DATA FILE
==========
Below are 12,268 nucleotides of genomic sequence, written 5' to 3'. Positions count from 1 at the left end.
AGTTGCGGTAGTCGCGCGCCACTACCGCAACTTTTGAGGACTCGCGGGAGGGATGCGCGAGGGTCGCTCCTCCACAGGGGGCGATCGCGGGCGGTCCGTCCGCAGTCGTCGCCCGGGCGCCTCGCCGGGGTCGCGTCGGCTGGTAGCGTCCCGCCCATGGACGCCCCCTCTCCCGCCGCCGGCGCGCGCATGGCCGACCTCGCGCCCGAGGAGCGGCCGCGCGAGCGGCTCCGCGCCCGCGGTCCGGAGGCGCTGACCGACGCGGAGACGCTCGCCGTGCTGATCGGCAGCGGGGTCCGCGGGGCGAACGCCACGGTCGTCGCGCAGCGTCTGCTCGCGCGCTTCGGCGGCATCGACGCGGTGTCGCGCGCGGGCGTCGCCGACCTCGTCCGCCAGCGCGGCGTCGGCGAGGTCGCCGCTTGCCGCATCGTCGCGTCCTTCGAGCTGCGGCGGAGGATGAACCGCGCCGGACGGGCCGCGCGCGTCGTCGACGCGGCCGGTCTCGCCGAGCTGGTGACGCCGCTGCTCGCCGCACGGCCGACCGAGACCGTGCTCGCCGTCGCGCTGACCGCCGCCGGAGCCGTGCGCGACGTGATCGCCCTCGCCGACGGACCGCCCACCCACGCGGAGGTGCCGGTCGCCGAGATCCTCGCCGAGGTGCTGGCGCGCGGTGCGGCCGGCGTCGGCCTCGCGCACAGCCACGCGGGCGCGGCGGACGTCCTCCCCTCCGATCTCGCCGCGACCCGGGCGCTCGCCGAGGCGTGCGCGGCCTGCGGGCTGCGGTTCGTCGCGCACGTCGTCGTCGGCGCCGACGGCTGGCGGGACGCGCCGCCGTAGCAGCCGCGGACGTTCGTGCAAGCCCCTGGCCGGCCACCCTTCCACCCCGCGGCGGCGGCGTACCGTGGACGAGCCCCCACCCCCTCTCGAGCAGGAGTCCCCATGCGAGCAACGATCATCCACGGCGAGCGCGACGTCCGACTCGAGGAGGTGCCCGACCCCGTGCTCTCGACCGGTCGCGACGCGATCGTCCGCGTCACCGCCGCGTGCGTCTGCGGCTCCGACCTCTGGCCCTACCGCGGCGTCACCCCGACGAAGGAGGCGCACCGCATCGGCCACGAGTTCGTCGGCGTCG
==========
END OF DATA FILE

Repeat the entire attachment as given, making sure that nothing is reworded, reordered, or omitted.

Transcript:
Below are 12,268 nucleotides of genomic sequence, written 5' to 3'. Positions count from 1 at the left end.
AGTTGCGGTAGTCGCGCGCCACTACCGCAACTTTTGAGGACTCGCGGGAGGGATGCGCGAGGGTCGCTCCTCCACAGGGGGCGATCGCGGGCGGTCCGTCCGCAGTCGTCGCCCGGGCGCCTCGCCGGGGTCGCGTCGGCTGGTAGCGTCCCGCCCATGGACGCCCCCTCTCCCGCCGCCGGCGCGCGCATGGCCGACCTCGCGCCCGAGGAGCGGCCGCGCGAGCGGCTCCGCGCCCGCGGTCCGGAGGCGCTGACCGACGCGGAGACGCTCGCCGTGCTGATCGGCAGCGGGGTCCGCGGGGCGAACGCCACGGTCGTCGCGCAGCGTCTGCTCGCGCGCTTCGGCGGCATCGACGCGGTGTCGCGCGCGGGCGTCGCCGACCTCGTCCGCCAGCGCGGCGTCGGCGAGGTCGCCGCTTGCCGCATCGTCGCGTCCTTCGAGCTGCGGCGGAGGATGAACCGCGCCGGACGGGCCGCGCGCGTCGTCGACGCGGCCGGTCTCGCCGAGCTGGTGACGCCGCTGCTCGCCGCACGGCCGACCGAGACCGTGCTCGCCGTCGCGCTGACCGCCGCCGGAGCCGTGCGCGACGTGATCGCCCTCGCCGACGGACCGCCCACCCACGCGGAGGTGCCGGTCGCCGAGATCCTCGCCGAGGTGCTGGCGCGCGGTGCGGCCGGCGTCGGCCTCGCGCACAGCCACGCGGGCGCGGCGGACGTCCTCCCCTCCGATCTCGCCGCGACCCGGGCGCTCGCCGAGGCGTGCGCGGCCTGCGGGCTGCGGTTCGTCGCGCACGTCGTCGTCGGCGCCGACGGCTGGCGGGACGCGCCGCCGTAGCAGCCGCGGACGTTCGTGCAAGCCCCTGGCCGGCCACCCTTCCACCCCGCGGCGGCGGCGTACCGTGGACGAGCCCCCACCCCCTCTCGAGCAGGAGTCCCCATGCGAGCAACGATCATCCACGGCGAGCGCGACGTCCGACTCGAGGAGGTGCCCGACCCCGTGCTCTCGACCGGTCGCGACGCGATCGTCCGCGTCACCGCCGCGTGCGTCTGCGGCTCCGACCTCTGGCCCTACCGCGGCGTCACCCCGACGAAGGAGGCGCACCGCATCGGCCACGAGTTCGTCGGCGTCG